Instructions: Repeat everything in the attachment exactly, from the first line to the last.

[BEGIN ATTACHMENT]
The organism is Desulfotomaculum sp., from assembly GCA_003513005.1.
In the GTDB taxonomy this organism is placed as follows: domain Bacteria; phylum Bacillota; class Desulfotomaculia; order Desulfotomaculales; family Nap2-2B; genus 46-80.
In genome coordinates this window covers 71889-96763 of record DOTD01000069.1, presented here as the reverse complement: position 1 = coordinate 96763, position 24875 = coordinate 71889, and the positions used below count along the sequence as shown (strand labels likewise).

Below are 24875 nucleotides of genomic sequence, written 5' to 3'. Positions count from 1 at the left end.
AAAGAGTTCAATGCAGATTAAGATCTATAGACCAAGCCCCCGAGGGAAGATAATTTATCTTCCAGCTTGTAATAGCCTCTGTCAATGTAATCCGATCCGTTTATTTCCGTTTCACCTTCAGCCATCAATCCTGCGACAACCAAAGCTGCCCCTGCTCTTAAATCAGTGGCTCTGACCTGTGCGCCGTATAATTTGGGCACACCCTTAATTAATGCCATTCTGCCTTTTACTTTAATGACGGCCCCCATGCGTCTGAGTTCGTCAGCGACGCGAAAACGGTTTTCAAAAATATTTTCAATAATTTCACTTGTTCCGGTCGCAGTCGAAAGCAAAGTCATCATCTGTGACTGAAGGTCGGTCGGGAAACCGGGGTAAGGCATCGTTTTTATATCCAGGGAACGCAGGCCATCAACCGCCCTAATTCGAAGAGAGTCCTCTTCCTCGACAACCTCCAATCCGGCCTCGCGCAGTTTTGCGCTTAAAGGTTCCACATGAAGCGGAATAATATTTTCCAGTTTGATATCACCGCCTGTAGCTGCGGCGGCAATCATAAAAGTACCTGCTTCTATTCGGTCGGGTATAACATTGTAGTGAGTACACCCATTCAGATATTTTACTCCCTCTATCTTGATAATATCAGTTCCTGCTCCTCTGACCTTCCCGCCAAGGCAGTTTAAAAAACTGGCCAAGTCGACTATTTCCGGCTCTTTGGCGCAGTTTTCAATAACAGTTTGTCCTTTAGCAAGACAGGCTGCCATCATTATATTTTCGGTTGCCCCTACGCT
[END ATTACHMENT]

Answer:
The organism is Desulfotomaculum sp., from assembly GCA_003513005.1.
In the GTDB taxonomy this organism is placed as follows: domain Bacteria; phylum Bacillota; class Desulfotomaculia; order Desulfotomaculales; family Nap2-2B; genus 46-80.
In genome coordinates this window covers 71889-96763 of record DOTD01000069.1, presented here as the reverse complement: position 1 = coordinate 96763, position 24875 = coordinate 71889, and the positions used below count along the sequence as shown (strand labels likewise).

Below are 24875 nucleotides of genomic sequence, written 5' to 3'. Positions count from 1 at the left end.
AAAGAGTTCAATGCAGATTAAGATCTATAGACCAAGCCCCCGAGGGAAGATAATTTATCTTCCAGCTTGTAATAGCCTCTGTCAATGTAATCCGATCCGTTTATTTCCGTTTCACCTTCAGCCATCAATCCTGCGACAACCAAAGCTGCCCCTGCTCTTAAATCAGTGGCTCTGACCTGTGCGCCGTATAATTTGGGCACACCCTTAATTAATGCCATTCTGCCTTTTACTTTAATGACGGCCCCCATGCGTCTGAGTTCGTCAGCGACGCGAAAACGGTTTTCAAAAATATTTTCAATAATTTCACTTGTTCCGGTCGCAGTCGAAAGCAAAGTCATCATCTGTGACTGAAGGTCGGTCGGGAAACCGGGGTAAGGCATCGTTTTTATATCCAGGGAACGCAGGCCATCAACCGCCCTAATTCGAAGAGAGTCCTCTTCCTCGACAACCTCCAATCCGGCCTCGCGCAGTTTTGCGCTTAAAGGTTCCACATGAAGCGGAATAATATTTTCCAGTTTGATATCACCGCCTGTAGCTGCGGCGGCAATCATAAAAGTACCTGCTTCTATTCGGTCGGGTATAACATTGTAGTGAGTACACCCATTCAGATATTTTACTCCCTCTATCTTGATAATATCAGTTCCTGCTCCTCTGACCTTCCCGCCAAGGCAGTTTAAAAAACTGGCCAAGTCGACTATTTCCGGCTCTTTGGCGCAGTTTTCAATAACAGTTTGTCCTTTAGCAAGACAGGCTGCCATCATTATATTTTCGGTTGCCCCTACGCT